1. Millon's Test

Millon's test is given by any compound containing a phenolic hydroxy group. Consequently, any protein containing tyrosine will give a positive test of a pink to dark-red colour. The Millon reagent is a solution of mercuric and mercurous ions in nitric and nitrous acids (CAUTION: MILLON'S REAGENT IS HIGHLY TOXIC AND HIGHLY CORROSIVE). The red colour is probably due to a mercury salt of nitrated tyrosine.

Procedure: Place 1 mL of casein, 2% egg albumin, and 0.1 M tyrosine into separate, labelled, 12 x 75 mm test tubes. Add 3 drops of Millon's reagent and immerse the tubes in a boiling water bath for 5 minutes. Cool the tubes and record the colours formed.

2. Ninhydrin Test

The ninhydrin reaction is used to detect the presence of -amino acids and proteins containing free amino groups. When heated with ninhydrin, these molecules give characteristic deep blue colours (or occasionally pale yellow). The reactions involved in this test are shown below


Place 1 mL of of casein, 2% egg albumin, and 0.1 M glycine into separate, labelled, 12 x 75 mm test tubes. Add 4 drops of 0.1% ninhydrin solution. (CAUTION: NINHYDRIN IS A CARCINOGEN - AVOID DIRECT CONTACT) Add a boiling chip to each test tube and heat to boiling in a hot-water bath. Record the results.

3. Sulfur Test

The presence of sulfur-containing amino acids such as cysteine can be determined by converting the sulfur to an inorganic sulfide through cleavage by base. When the resulting solution is combined with lead acetate, a black precipitate of lead sulfide results.
Sulfur-containing protein ----NaOH----> S2- ----Pb2+----> PbS

Procedure: Place 1 mL of casein, 2% egg albumin, and 0.1 M cysteine into separate, labelled 16 x 150 mm test tubes. Add 2 mL of 10% aqueous sodium hydroxide. Add 5 drops of 10% lead acetate solution. Stopper the tubes and shake them, then remove the stoppers and heat in a boiling water bath for 5 minutes. Cool and record the results.

Chemical Tests for Carbohydrates

In this experiment, you will perform tests and reactions on the sample of lactose which you isolated from milk and on samples of selected other mono- and disaccharides.

1. Benedict's Test

Benedict's test determines whether a monosaccharide or disaccharide is a reducing sugar, and is hence similar in purpose to the Tollens test. To give a positive test, the carbohydrate must contain a hemiacetal which will hydrolyse in aqueous solution to the aldehyde form. Benedict's reagent is an alkaline solution containing cupric ions, which oxidize the aldehyde to a carboxylic acid. In turn, the cupric ions are reduced to cuprous oxide, which forms a red precipitate.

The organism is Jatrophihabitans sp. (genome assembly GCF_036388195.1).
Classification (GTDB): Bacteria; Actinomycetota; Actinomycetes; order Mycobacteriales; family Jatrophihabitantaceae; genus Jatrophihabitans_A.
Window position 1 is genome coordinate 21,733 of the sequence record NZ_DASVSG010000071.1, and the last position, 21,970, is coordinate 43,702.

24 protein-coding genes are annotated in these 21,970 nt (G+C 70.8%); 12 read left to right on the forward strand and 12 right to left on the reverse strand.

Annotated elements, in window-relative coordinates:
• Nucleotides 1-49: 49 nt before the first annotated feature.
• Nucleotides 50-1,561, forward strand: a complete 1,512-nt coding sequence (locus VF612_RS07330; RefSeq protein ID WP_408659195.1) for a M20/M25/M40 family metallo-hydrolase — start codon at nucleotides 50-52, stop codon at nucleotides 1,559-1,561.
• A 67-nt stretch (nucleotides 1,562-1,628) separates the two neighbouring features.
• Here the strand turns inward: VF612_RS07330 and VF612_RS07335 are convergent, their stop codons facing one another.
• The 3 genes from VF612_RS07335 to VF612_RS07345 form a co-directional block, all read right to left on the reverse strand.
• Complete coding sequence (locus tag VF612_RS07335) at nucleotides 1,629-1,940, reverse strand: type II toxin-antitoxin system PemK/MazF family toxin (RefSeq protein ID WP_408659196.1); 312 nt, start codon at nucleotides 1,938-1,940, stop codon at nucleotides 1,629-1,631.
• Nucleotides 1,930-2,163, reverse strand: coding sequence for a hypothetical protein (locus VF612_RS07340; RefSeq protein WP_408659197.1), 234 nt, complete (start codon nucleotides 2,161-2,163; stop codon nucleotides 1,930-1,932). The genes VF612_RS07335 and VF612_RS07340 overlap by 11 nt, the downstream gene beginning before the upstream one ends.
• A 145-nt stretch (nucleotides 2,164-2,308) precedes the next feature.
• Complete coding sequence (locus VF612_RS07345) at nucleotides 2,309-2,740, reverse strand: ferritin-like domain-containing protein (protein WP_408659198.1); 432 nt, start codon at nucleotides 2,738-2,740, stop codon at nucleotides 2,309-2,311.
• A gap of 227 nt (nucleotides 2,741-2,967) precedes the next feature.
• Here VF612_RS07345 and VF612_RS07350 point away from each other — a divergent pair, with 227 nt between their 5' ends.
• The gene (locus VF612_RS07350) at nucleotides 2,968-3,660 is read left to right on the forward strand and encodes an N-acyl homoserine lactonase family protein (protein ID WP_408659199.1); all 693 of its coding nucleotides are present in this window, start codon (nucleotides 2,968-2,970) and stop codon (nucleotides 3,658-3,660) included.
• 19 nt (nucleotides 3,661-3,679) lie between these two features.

RCHO + 2Cu2+ + 4OH- -----> RCOOH + Cu2O + 2H2O
Procedure Place 15 drops of the following 1% carbohydrate solutions in separate, labelled 12X75 mL test tubes: glucose, fructose, sucrose, lactose, and maltose. Also place 1 mL of distilled water in another tube to serve as a control. To each tube, add 1 mL of Benedict's reagent and heat the tubes in a boiling water bath for 5 minutes. Remove the tubes and note and record the results.

2. Barfoed's Test

Barfoed's test is similar to Benedict's test, but determines if a carbohydrate is a monosaccharide or a disaccharide. Barfoed's reagent reacts with monosaccharides to produce cuprous oxide at a faster rate than disaccharides do:
RCHO + 2Cu2+ + 2H2O -----> RCOOH + Cu2O + 4H+
Procedure: Place 15 drops of the following 1% carbohydrate solutions in separate, labelled 12X75 mL test tubes: glucose, fructose, sucrose, lactose, and maltose. To each tube, add 1 mL of Barfoed's reagent and heat the tubes in a boiling water bath for 10 minutes. Remove the tubes and note and record the results.

3. Hydrolysis Test for Glucose

Disaccharides and polysaccharides can be hydrolyzed in acidic solution into their component monosaccharides, and then submitted to chemical tests like Benedict's test. In this experiment, several disaccharides and a sample of starch will be hydrolyzed, and tested for the presence of glucose. The glucose test will be carried out using a commercially available product called Tes-Tape. Available at most drug stores, the tape contains the enzymes glucose oxidase and peroxidase, as well as ortho-toluidine. The glucose oxidase oxidizes glucose to gluconic acid and hydrogen peroxide. Once formed, the hydrogen peroxide reacts with peroxidase to produce oxygen, which oxidizes the ortho-toluidine to give green-coloured products.


Place 5 mL of the following 1% carbohydrate solutions in separate, labelled 16 x 150mm test tubes: sucrose, lactose, maltose, and starch. Add 3 drops of concentrated hydrochloric acid to each of the tubes, and heat them in a boiling water bath (400 mL beaker) for 10 minutes. Cool the tubes in an ice bath. Carefully neutralize each of the four solutions with 10% sodium hydroxide, using litmus or pH paper. The pH MUST be neutral or very slightly alkaline in order for the Tes-Tape to work. If necessary, make final pH adjustments with 0.1M HCl and/or 0.1M NaOH solutions. Test each solution with Tes-Tape (by placing a drop on the tape and recording the colour change - use plain distilled water as a control) and if time permits, with Benedict's reagent. Record the results and compare them with those obtained earlier with the Benedict's tests on the unhydrolysed carbohydrates.


About This Blog

  © Blogger templates ProBlogger Template by Ourblogtemplates.com 2008 | Blogger Blog Templates

Back to TOP